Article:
The psychology of the silent treatment

Although a perpetrator might use the silent treatment in many different scenarios, this is what every scenario has in common: “People use the silent treatment because they can get away with it without looking abusive to others,” Williams explained, “and because it’s highly effective in making the targeted individual feel bad.”

The silent treatment is a particularly insidious form of abuse because it might force the victim to reconcile with the perpetrator in an effort to end the behavior, even if the victim doesn’t know why they’re apologizing. “It’s especially controlling because it deprives both sides from weighing in,” Williams said. “One person does it to the other person, and that person can’t do anything about it.”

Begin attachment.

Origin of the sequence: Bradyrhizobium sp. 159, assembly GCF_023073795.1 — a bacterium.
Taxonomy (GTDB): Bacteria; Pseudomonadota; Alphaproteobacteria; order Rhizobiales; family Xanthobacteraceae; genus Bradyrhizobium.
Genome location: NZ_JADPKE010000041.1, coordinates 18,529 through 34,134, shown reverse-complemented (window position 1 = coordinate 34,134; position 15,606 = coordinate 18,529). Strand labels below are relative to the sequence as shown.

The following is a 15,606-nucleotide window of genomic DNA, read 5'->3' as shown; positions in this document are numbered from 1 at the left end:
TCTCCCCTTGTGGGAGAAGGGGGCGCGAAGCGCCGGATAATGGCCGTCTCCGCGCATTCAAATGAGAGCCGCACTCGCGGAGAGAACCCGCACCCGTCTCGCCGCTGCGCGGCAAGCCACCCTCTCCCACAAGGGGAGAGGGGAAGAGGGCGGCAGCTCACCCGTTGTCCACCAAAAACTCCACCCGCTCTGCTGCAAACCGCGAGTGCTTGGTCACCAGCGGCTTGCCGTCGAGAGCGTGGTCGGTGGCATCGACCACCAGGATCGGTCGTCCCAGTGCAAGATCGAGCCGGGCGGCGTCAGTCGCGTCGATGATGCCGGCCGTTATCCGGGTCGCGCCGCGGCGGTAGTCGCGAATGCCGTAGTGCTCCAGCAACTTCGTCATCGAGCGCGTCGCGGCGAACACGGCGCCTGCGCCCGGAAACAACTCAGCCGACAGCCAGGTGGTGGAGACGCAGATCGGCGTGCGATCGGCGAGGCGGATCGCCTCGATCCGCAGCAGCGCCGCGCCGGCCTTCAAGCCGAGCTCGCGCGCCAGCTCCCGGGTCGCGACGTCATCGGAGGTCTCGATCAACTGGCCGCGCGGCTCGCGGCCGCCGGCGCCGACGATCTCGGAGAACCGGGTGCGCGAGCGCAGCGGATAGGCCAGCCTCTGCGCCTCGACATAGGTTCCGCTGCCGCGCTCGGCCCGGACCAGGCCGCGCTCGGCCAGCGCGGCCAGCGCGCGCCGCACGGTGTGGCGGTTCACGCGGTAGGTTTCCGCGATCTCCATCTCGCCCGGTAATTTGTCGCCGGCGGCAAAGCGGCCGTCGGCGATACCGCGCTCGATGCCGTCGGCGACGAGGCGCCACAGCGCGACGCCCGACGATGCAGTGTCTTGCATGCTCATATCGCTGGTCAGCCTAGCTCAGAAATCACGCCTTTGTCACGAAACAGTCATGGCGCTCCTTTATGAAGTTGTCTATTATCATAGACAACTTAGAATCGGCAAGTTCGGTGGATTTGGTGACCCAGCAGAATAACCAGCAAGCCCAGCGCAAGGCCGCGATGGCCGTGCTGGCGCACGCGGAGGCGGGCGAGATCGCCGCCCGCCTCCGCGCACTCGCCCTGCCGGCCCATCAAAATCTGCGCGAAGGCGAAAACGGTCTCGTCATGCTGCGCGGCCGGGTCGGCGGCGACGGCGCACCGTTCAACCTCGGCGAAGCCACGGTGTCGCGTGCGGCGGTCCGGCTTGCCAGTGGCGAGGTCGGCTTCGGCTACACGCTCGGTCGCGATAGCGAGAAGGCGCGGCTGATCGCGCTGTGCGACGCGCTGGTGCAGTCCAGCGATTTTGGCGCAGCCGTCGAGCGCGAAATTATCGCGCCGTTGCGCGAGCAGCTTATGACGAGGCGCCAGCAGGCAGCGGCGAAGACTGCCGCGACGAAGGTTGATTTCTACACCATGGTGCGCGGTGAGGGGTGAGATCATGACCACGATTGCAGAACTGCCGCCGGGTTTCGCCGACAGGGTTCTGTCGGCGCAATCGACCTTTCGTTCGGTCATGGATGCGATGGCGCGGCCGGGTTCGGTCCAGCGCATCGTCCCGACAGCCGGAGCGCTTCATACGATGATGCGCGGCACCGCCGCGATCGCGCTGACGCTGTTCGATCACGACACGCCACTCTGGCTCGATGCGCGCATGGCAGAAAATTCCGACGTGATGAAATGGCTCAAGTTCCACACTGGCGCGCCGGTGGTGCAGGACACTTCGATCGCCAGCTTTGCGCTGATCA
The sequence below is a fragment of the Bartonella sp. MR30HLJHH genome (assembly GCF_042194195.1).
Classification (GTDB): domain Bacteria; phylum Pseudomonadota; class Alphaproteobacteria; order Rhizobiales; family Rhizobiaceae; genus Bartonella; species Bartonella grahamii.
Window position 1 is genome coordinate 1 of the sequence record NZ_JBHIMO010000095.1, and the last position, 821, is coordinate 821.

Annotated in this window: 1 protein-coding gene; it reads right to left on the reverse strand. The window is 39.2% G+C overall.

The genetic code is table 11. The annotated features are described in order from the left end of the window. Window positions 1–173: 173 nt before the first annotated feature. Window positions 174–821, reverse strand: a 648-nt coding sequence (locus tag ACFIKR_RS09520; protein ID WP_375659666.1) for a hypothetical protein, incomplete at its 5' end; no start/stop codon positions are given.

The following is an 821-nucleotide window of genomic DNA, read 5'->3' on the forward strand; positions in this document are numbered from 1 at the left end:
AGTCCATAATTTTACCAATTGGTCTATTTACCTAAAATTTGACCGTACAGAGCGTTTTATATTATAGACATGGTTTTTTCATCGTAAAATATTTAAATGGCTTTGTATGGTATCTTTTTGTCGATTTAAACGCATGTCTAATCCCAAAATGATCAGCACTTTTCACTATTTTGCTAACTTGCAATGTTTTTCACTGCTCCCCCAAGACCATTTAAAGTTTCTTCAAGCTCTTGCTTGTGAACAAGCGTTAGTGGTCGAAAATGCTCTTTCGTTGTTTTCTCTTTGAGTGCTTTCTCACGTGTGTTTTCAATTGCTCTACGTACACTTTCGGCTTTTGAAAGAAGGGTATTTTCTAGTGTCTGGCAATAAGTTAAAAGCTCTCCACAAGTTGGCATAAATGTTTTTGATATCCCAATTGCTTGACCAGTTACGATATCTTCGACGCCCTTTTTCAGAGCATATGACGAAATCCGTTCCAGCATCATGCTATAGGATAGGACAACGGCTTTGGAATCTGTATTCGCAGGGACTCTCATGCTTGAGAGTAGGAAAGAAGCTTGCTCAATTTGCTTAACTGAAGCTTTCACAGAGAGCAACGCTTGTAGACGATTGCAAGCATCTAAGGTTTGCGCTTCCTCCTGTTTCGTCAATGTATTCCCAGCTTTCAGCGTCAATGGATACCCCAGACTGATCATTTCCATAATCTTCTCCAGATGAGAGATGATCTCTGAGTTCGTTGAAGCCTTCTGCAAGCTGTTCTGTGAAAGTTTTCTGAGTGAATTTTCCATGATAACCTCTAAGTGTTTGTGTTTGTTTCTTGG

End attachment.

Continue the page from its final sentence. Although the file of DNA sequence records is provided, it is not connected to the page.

The silent treatment might be employed by passive personality types to avoid conflict and confrontation, while strong personality types use it to punish or control. Some people may not even consciously choose it at all. “A person may be flooded with feelings they can’t put into words, so they just shut down,” Anne Fishel, the director of the Family and Couples Therapy Program at Massachusetts General Hospital, told me. But regardless of the reason for the silent treatment, it can be received by victims as ostracism.

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